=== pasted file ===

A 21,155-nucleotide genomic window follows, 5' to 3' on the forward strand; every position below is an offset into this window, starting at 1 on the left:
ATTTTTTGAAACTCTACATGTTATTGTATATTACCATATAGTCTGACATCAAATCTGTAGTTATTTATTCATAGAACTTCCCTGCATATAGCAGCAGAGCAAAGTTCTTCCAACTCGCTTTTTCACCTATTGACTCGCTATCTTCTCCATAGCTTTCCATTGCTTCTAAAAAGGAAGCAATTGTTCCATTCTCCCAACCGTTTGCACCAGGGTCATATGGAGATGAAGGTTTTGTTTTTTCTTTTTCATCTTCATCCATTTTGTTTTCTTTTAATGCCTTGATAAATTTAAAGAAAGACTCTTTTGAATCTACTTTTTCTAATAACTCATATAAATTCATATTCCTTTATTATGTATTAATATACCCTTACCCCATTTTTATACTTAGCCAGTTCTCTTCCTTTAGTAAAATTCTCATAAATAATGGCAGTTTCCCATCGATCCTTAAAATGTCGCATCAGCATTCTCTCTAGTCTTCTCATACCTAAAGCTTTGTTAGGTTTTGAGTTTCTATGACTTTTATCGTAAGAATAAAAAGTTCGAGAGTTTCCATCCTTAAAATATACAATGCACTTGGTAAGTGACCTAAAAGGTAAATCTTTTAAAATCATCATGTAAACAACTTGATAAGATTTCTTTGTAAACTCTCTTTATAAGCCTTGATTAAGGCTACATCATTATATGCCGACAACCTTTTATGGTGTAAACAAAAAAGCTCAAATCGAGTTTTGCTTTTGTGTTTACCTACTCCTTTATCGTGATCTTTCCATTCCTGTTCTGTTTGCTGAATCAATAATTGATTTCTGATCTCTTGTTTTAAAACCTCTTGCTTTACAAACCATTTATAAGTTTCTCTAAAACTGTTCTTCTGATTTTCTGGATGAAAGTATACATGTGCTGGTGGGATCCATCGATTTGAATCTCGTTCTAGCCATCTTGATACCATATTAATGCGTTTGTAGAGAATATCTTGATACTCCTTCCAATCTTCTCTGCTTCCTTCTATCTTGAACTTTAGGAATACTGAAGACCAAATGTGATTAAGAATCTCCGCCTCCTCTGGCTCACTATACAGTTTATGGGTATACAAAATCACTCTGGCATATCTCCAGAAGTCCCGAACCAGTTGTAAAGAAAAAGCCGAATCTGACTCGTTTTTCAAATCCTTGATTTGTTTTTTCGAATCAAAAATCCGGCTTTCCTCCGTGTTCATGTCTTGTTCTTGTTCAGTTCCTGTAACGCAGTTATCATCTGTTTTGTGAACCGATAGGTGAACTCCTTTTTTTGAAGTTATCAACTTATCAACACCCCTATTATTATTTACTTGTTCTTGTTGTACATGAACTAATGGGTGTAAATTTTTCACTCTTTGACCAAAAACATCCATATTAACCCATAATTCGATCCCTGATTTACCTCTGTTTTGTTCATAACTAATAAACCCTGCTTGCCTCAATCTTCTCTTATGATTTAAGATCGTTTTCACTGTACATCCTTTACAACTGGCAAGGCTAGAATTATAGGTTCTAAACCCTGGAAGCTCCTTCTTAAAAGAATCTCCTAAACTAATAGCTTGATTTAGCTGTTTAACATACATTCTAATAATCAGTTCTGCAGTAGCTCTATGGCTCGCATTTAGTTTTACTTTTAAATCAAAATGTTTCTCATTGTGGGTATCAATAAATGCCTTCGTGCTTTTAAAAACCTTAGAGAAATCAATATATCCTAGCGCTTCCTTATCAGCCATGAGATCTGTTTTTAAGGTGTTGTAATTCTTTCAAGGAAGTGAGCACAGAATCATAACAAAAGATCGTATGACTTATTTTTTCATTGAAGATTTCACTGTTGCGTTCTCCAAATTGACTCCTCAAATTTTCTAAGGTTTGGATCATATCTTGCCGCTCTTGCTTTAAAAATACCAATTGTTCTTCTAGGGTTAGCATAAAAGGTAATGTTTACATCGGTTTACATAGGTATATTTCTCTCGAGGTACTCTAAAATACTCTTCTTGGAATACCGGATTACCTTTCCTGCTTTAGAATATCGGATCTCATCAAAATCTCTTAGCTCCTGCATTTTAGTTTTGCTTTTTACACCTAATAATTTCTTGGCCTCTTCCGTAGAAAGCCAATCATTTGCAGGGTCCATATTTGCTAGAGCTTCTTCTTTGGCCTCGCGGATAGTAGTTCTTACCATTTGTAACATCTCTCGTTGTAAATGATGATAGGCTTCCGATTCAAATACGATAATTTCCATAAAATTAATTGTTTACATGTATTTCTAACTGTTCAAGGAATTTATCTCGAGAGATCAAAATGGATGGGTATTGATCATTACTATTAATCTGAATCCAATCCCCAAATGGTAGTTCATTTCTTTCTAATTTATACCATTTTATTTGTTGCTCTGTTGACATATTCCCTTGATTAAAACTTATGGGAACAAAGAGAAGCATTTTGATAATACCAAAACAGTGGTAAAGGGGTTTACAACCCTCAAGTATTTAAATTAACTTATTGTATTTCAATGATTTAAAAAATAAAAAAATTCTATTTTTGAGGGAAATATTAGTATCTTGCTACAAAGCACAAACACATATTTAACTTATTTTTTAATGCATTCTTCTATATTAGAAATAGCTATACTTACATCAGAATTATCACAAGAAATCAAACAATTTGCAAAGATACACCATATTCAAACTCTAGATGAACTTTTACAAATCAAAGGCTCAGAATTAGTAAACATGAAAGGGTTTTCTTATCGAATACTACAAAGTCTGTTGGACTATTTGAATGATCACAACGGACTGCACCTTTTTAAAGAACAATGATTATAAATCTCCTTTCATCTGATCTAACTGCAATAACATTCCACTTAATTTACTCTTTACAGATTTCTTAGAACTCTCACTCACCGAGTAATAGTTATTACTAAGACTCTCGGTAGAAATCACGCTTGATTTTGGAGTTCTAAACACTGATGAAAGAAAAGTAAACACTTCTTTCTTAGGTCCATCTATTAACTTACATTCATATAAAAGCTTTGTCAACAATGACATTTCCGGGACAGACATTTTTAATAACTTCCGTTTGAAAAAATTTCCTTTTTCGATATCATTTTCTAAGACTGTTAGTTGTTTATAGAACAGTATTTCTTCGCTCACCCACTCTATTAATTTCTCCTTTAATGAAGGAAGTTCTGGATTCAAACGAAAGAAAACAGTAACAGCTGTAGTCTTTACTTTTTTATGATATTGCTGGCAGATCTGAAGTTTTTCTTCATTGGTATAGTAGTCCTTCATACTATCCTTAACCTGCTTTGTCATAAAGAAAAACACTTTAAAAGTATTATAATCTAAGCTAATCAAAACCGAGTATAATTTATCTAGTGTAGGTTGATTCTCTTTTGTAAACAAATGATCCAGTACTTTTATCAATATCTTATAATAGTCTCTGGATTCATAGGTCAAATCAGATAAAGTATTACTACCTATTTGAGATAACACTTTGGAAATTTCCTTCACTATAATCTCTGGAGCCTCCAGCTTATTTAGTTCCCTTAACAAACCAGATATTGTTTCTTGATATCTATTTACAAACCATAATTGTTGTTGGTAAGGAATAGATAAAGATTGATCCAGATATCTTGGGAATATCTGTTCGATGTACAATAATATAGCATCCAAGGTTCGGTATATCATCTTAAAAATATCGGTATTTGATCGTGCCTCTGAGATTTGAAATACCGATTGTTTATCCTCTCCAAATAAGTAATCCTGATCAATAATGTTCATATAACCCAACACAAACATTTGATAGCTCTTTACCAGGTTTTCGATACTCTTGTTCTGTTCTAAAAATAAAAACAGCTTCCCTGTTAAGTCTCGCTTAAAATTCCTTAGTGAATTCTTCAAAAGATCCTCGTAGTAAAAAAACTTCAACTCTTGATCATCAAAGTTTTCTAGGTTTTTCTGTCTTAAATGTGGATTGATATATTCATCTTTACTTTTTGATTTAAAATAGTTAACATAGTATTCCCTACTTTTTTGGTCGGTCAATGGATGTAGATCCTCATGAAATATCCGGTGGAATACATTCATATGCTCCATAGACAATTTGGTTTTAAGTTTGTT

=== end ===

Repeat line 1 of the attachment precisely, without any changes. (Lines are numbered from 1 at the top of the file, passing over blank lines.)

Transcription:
A 21,155-nucleotide genomic window follows, 5' to 3' on the forward strand; every position below is an offset into this window, starting at 1 on the left: